Tell us about the character you play in Superfly, JuJu.
JuJu is a very bitter, comparative person. He has a lot of pride but behind his pride is fear. He just wants to be accepted and have what other people have. I’ve been in that position in real life. I’ve watched other artists surpass me in a short amount of time, and it made me question why that couldn’t happen to me. I caught myself and realized I was hating just because I wasn’t in the same position this person is in. All the anger and frustration that I had inside me, I expressed it through JuJu.
How did you prepare for the role?
I’m sure you remember 2Pac’s character Bishop from Juice. I watched that for a week straight, and based Juju off that. I thought, “If I’m bringing Juju to life, he has to be the way Bishop was.” When the cameras went on I became a psychopath. Director X gave me a booklet to study that had different definitions of a psychopath in it. He needed me to be that person, he needed me to be all over the place and unpredictable. It’s only been out for three days and people are hitting my DM’s telling me I’m the Bishop of this generation.
After this film are you actively looking for more movie roles or your focus will be on your rap career?
I didn’t really believe I could be an actor until Superfly. But now I’m going to do both, man. I want to be like a Childish Gambino. I feel like what Childish Gambino is doing is really something that’s quite unheard of. I want to be a younger version of his accomplishments. He’s in every realm, including comedy, dancing, acting, music — like, I want to dominate every realm, and show that it’s possible to do everything you can.
Let’s get into your new project for a bit. What’s the concept behind In Due Time?
It’s a multitude of things. It’s gone from me having a chip on my shoulder to having relationship issues, to competitive raps calling myself one of the best because I spent too many years calling myself the weakest or the worst. When rappers hear this project I want them to understand I’m not to be played with. When women hear this project I want them to fall in love with me. When dancers hear this project I want them to be able to party to it. It’s literally every emotion you can feel in one project, spread throughout 12 songs.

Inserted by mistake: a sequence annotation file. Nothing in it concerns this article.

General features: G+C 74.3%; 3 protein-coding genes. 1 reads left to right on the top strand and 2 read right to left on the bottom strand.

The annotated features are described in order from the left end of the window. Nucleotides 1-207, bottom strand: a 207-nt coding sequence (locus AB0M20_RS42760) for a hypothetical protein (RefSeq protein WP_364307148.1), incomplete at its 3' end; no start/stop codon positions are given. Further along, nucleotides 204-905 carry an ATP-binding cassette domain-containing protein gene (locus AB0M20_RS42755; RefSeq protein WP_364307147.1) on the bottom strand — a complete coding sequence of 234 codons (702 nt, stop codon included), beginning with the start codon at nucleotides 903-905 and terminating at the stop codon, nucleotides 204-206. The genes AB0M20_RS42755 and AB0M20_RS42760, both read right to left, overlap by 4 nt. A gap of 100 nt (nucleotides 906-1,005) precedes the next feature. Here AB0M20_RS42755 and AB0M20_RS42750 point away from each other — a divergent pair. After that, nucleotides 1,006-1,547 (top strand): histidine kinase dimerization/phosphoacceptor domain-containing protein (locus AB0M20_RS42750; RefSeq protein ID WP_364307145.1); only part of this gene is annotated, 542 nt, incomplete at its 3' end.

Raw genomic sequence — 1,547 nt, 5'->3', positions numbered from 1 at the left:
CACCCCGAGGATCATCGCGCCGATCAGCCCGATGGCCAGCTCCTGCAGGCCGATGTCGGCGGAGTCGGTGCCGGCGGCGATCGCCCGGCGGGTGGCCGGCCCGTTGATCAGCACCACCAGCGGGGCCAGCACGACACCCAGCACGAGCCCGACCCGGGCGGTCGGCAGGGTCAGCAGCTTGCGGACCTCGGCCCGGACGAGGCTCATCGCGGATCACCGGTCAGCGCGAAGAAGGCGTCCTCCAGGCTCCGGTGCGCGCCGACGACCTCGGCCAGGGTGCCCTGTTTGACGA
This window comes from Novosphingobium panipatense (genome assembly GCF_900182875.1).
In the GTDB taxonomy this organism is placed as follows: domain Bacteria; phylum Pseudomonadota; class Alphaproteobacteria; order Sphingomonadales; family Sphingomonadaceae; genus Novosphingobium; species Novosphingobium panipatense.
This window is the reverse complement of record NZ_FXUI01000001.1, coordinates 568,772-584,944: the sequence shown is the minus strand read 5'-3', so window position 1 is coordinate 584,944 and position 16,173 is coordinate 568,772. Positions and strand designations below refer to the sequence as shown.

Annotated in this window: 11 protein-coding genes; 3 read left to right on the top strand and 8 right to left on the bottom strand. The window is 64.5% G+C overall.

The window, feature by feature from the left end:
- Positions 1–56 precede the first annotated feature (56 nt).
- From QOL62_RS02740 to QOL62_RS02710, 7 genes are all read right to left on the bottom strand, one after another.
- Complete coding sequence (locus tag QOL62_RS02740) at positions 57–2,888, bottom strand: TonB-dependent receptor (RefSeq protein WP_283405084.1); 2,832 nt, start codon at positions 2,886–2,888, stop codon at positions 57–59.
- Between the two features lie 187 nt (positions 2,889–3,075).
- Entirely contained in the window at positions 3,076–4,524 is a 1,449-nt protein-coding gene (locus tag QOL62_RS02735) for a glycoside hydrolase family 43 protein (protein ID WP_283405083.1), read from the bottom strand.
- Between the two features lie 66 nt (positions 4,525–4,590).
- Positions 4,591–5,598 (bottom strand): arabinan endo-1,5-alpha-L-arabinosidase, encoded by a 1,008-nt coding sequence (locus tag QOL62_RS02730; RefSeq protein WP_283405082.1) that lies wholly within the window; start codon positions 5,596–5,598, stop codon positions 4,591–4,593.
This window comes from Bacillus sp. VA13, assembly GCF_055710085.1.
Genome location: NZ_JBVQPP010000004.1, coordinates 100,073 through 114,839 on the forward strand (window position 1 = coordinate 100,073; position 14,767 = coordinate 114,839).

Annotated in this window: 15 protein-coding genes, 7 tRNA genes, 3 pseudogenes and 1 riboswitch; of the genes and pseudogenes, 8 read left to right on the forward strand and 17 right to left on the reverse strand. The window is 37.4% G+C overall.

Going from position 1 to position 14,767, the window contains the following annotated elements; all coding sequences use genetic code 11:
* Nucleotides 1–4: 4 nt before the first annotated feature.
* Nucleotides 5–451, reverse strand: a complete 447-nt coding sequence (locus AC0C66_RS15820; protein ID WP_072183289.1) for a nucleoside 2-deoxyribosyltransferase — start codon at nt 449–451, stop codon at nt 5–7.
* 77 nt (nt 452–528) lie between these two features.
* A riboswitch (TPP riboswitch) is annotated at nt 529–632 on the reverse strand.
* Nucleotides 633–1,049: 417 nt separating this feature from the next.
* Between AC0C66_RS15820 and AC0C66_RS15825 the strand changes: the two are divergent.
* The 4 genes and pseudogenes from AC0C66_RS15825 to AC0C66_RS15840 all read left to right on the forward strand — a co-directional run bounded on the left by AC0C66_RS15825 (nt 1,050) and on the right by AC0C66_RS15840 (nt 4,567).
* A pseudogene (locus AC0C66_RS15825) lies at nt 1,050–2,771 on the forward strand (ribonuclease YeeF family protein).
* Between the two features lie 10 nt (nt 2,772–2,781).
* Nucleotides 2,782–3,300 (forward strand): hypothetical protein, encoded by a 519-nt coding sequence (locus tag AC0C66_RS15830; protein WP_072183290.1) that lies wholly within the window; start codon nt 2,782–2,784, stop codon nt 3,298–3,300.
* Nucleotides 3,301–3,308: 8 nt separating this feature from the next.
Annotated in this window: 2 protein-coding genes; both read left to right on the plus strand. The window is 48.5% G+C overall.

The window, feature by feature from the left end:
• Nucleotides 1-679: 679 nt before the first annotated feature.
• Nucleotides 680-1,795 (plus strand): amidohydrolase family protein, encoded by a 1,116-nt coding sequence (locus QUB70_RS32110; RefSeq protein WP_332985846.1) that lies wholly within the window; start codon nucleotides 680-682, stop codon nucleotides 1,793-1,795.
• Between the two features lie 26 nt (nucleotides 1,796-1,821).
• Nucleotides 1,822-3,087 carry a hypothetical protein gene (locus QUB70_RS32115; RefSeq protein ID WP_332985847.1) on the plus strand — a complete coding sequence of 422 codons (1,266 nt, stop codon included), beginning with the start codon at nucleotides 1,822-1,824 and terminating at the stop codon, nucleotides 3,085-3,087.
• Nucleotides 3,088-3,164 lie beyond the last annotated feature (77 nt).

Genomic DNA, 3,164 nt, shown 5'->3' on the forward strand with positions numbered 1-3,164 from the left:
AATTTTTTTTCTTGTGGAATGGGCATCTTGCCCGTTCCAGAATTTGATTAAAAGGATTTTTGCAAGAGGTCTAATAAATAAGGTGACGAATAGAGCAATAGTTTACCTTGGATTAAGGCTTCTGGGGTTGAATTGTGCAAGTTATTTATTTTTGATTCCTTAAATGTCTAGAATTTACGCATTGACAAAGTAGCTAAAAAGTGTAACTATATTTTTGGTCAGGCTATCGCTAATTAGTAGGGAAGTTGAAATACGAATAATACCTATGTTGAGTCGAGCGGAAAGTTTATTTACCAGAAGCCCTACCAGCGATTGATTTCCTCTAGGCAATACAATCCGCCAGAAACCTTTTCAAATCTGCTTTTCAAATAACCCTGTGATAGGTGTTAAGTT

What did you do differently with this tape compared to The Intermission?
I feel like I’m just getting better. This tape I stopped caring. My last two tapes, although they were successful in their own right, it was 20 people in my ear trying to tell me how I should do my craft. I think that’s wack, when you have so many people trying to tell you how to do something. Before I got any recognition I was making music for myself so when I got all these different opinions, music started feeling like a business and it wasn’t fun anymore. I fell back in love with music when I shut the world out and did what I liked. I don’t care how it’s received let’s just keep it fun.
I know you’re aware of the hype surrounding Drake‘s album Scorpion, so why drop the project the same day as his release?
Every rule I feel that’s in place of how this business works, I want to break it. I know when Kendrick, Cole, Jay, or Drake drops everyone moves out the way. I’m that one kid that’s not moving out of the way. I dropped my project in 2016 called It Could Happen the same day Cole dropped For Your Eyez Only… I have a microphone, a voice, and hunger just like them. If I drop the same day as Drake, get a good reception and I’m in some type of conversation, I won’t be afraid of any other artist in the rap game, ever.
Is there any doubt in your mind that your music will get lost in all the hype?
Hell no. Bro, I spent so many years doubting myself, that if I did it anymore I’ll remain stagnant forever. He’s a legend and an amazing artist so I get it. Social media is going to go crazy with quotes from his album. But if I drop the same day as him and my fans and music publications are saying, “Yo! Listen to this shit,” people will ask ,”Who is this underground artist who has the nerve to drop the same day as one of the biggest artists in the world?” If that talk can keep going, it’s going to cause a shift in the conversation of lesser-known artists being able to drop the same day as a major artist.
Coming from somebody who’s been through the hardships of life, how do you keep your head on straight once you receive more success and recognition in the industry?
I studied all of it before. I’ve watched an artist have an amazing year and not be talked about the next year. People are just as disloyal as the Internet. If these people only care about what I can offer them and not about me then, of course, I’ll take the pictures. I’ll do the awards shows, hanging out with celebrities and all that. But as long as I can go back to being normal, I’ll be good.